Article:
astronomers in his days, when his working place at Altona still belonged to the kingdom of Denmark. This paper is followed by a second one by the same author and deals with the correspondence of H. C. Schumacher and H C. Oersted (1777-1851) and shows how intense and diverse their cooperation was. In a subsequent paper, Wolfgang Kokott describes the role of the Astronomisches Jahrbuch (published from 1776 by the Royal Academy of Sciences at Berlin), a ranking international publication, with Bode's modest Berlin Observatory serving as a clearinghouse of information originating from virtually all European countries. "Karl Schwarzschild and the professionalisation of Astrophysics" is the title of Theodor Schmidt-Kaler's contribution and presents Schwarzschild's contributions to professionalization of astronomy: establishment of course lectures and a permanent astrophysical laboratory, a tight connection between teaching and research, stimulations and suggestions for astronomy at high school and for the formation of high school teachers, international organisation, and the planning of a southern observatory. Peter Habison describes the contribution of Leo de Ball (1853-1916, Director of the Kuffner Observatory in Vienna) to international astronomy. Internationalization in astronomy is also discussed in a following paper by Gudrun Wolfschmidt on the establishment of the Vereinigte Astronomische Gesellschaft, the international Astronomische Gesellschaft in 1863 and finally the International Astronomical Union in 1919. In the second but last paper of the book, Hilmar Duerbeck describes the history of the Chilean National Observatory, beginning with its origins out of Gilliss' US Naval Expedition to the Southern Hemisphere in 1849, over its directors Moesta, Vergara, Obrecht and Ristenpart, to the middle of the 20th century. The paper also includes the astronomical development at the Universidad Catolica and various international expeditions, which aimed at the observations of solar
Gross, M.; Böhme, M.; Prieto, J.
still under investigation. We are especially grateful to Gudrun Daxner-Höck, Ursula Göhlich (both Natural History Museum Vienna) and Getrud Rössner (University of Munich) for their comments to the rodents, ruminants, proboscidians and bird remains. References Böhme, M., Ilg, A., Winklhofer, M. 2008. Late Miocene "washhouse" climate in Europe.- Earth and Planetary Science Letters, 275: 393-401. Gross, M., 2008. A limnic ostracod fauna from the surroundings of the Central Paratethys (Late Middle Miocene/Early Late Miocene; Styrian Basin; Austria).- Palaeogeography, Palaeoclimatology, Palaeoecology, 264/3-4: 263-276. Harzhauser, M., Gross, M. & Binder, H., 2008. Biostratigraphy of Middle Miocene (Sarmatian) wetland systems in an Eastern Alpine intramontane basin (Gratkorn Basin, Austria): the terrestrial gastropod approach.- Geologica Carpathica, 59/1: 45-58.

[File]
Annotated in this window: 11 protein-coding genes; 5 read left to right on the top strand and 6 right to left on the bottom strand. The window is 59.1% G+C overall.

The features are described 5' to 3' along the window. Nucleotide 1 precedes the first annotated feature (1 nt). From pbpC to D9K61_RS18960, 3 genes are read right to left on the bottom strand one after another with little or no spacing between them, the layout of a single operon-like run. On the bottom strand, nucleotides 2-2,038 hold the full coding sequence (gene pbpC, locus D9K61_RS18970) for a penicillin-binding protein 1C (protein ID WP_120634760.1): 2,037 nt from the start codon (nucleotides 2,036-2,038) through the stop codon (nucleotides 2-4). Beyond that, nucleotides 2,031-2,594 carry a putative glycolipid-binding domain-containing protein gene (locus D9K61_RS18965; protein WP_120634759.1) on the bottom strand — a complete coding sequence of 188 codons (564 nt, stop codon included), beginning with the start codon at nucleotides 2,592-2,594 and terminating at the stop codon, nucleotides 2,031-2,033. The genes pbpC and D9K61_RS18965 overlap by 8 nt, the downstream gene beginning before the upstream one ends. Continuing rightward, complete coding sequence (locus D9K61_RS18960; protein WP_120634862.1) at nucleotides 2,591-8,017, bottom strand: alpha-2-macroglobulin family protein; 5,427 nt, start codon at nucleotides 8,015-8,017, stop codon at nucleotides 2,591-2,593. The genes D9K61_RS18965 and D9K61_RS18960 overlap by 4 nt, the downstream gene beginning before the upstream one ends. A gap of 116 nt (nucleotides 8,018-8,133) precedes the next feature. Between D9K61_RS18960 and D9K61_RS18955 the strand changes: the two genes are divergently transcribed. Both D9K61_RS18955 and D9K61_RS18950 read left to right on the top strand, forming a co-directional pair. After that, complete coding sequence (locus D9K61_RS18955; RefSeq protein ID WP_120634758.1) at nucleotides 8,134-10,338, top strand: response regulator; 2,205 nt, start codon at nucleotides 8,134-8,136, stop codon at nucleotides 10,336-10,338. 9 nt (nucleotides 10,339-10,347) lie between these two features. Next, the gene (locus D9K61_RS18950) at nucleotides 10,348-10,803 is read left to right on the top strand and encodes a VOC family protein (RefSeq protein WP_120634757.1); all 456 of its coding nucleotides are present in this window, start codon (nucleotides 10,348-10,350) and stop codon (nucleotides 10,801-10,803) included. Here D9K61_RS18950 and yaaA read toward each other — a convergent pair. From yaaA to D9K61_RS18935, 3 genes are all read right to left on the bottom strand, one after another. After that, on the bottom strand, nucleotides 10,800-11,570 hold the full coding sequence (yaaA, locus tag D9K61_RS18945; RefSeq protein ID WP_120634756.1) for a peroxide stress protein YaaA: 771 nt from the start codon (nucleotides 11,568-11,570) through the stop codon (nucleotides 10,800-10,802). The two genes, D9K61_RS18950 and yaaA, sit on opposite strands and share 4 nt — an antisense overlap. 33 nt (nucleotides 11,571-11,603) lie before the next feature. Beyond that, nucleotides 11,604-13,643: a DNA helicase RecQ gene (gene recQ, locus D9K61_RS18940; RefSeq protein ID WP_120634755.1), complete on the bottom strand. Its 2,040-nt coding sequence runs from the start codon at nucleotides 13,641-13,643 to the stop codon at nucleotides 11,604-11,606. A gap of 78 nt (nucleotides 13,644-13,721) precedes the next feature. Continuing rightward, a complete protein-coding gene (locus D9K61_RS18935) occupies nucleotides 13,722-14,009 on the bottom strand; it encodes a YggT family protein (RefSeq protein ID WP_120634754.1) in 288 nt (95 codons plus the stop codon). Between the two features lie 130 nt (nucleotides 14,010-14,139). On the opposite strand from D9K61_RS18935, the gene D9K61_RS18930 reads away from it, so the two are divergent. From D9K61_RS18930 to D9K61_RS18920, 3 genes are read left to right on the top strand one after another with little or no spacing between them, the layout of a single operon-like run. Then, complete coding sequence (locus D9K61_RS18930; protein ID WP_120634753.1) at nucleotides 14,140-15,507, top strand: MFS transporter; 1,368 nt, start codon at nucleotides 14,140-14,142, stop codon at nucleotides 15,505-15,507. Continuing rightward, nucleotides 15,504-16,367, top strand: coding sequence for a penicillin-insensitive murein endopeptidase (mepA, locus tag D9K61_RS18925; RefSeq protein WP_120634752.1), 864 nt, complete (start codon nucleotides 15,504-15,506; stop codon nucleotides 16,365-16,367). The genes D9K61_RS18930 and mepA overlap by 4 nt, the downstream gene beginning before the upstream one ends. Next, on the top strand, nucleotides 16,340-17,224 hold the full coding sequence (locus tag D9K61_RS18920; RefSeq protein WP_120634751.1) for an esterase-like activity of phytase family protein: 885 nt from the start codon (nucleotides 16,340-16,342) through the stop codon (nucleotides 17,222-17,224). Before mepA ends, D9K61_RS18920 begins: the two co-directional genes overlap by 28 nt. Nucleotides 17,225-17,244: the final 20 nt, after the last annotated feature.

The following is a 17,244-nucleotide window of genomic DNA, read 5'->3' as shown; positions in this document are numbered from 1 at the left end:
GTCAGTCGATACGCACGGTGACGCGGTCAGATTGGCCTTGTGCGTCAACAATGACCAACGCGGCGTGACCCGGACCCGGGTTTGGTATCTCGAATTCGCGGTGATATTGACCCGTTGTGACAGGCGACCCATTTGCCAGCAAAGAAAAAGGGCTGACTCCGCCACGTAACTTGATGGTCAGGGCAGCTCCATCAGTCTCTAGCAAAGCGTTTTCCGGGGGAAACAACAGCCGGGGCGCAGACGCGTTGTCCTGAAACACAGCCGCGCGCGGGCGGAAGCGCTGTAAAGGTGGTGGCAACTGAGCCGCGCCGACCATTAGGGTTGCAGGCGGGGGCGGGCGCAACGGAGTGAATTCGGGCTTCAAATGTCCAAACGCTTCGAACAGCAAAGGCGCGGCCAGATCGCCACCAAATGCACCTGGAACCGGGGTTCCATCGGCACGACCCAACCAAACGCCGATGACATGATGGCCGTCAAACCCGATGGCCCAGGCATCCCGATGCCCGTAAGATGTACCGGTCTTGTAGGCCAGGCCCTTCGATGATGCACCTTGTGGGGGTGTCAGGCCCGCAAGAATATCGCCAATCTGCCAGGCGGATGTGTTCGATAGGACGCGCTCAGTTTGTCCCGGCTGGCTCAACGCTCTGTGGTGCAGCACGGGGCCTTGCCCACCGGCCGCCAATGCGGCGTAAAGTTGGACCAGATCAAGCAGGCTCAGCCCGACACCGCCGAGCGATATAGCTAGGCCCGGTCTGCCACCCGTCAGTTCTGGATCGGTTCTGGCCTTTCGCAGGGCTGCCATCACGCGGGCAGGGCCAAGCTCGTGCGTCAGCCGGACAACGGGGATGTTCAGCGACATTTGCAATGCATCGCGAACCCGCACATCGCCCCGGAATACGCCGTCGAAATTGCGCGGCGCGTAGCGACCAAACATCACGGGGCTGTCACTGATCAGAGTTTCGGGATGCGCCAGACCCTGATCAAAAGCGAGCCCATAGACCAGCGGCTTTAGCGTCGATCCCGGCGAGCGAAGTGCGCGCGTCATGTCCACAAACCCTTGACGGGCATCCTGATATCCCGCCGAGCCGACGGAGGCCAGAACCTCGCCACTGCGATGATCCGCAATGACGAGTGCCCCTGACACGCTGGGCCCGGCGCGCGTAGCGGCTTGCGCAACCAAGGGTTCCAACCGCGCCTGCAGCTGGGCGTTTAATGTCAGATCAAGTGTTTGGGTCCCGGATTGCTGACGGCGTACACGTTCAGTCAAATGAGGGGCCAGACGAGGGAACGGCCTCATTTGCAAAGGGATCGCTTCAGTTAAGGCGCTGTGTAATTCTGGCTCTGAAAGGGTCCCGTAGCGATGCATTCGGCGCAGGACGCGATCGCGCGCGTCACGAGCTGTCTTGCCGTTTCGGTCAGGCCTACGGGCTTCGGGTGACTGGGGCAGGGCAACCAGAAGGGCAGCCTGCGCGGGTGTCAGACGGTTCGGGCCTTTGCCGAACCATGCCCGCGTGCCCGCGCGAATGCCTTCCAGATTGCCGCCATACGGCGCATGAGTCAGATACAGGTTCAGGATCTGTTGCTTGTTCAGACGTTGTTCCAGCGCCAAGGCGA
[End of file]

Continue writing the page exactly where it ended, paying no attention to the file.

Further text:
Jörn Rossa (often spelled Joern Rossa) passed away on September 19, 2009 at the young age of 40 in Mainz, Germany from a virulent fast-acting blood cancer. He was born in that same city on March 17, 1969 to Alfred and Gudrun Rossa, who survive their only child. Joern had a deep, lifelong love of astronomy, as evidenced by the handwritten letters he wrote in his youth to prominent astronomers and astronauts for their perspectives, signatures and reprints, the popular astronomy magazines which he collected for decades, the decision to abandon a career as a locomotive driver and relearn the math and physics required to pursue his passion, the many papers he published himself, and the numerous space shuttle launches he made a point to personally attend at Kennedy Space Center. Since High School, Joern carried out observations using his own telescope, traveled with friends to remote locations to practice "serious" astrophotography, and lectured at a local amateur club. After attaining his undergraduate degree at the University of Heidelberg (Germany) in 1996, Joern continued his education at the Ruhr-University Bochum in Germany, where he worked under the guidance of Ralf-Juergen Dettmar. He received his Ph.D. degree in 2001 with a thesis focusing on extraplanar diffuse ionized gas and dust in the halos of edge-on spiral galaxies. He performed the largest-to-this-day ground-based H-alpha survey of a large number of galaxies, quantified their extraplanar ISM, and correlated its properties with the starburst activity in the galaxy disk. After his graduation, Joern stayed in Bochum for another year as a Postdoctoral Associate. During this time he expanded his interests in the same general subject area through the use of X-ray (XMM, Chandra) and radio observations. His interest in the ISM of nearby galaxies continued through his subsequent postdoctoral career. He analyzed high-spatial resolution Hubble Space Telescope (HST) WFPC2 H-alpha data of the edge-on non